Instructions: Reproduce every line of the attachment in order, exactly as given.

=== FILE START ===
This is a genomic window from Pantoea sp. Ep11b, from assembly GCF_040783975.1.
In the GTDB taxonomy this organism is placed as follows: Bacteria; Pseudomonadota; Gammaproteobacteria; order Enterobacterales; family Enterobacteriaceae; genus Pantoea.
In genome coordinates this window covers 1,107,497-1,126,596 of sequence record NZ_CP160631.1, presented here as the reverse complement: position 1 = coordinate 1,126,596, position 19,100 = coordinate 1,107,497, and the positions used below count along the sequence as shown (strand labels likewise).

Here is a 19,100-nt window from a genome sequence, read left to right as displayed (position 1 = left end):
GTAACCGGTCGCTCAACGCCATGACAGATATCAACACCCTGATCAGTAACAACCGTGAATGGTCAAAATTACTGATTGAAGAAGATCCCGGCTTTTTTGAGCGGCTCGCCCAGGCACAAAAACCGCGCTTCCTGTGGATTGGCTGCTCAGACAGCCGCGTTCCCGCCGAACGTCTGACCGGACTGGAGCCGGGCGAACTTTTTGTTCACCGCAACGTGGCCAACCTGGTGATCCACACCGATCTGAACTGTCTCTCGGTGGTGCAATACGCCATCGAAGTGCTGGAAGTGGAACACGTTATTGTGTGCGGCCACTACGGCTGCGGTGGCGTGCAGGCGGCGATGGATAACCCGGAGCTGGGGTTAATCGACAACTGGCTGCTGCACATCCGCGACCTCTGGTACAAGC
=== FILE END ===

This is a genomic window from Pantoea sp. Ep11b, from assembly GCF_040783975.1.
In the GTDB taxonomy this organism is placed as follows: Bacteria; Pseudomonadota; Gammaproteobacteria; order Enterobacterales; family Enterobacteriaceae; genus Pantoea.
In genome coordinates this window covers 1,107,497-1,126,596 of sequence record NZ_CP160631.1, presented here as the reverse complement: position 1 = coordinate 1,126,596, position 19,100 = coordinate 1,107,497, and the positions used below count along the sequence as shown (strand labels likewise).

Here is a 19,100-nt window from a genome sequence, read left to right as displayed (position 1 = left end):
GTAACCGGTCGCTCAACGCCATGACAGATATCAACACCCTGATCAGTAACAACCGTGAATGGTCAAAATTACTGATTGAAGAAGATCCCGGCTTTTTTGAGCGGCTCGCCCAGGCACAAAAACCGCGCTTCCTGTGGATTGGCTGCTCAGACAGCCGCGTTCCCGCCGAACGTCTGACCGGACTGGAGCCGGGCGAACTTTTTGTTCACCGCAACGTGGCCAACCTGGTGATCCACACCGATCTGAACTGTCTCTCGGTGGTGCAATACGCCATCGAAGTGCTGGAAGTGGAACACGTTATTGTGTGCGGCCACTACGGCTGCGGTGGCGTGCAGGCGGCGATGGATAACCCGGAGCTGGGGTTAATCGACAACTGGCTGCTGCACATCCGCGACCTCTGGTACAAGC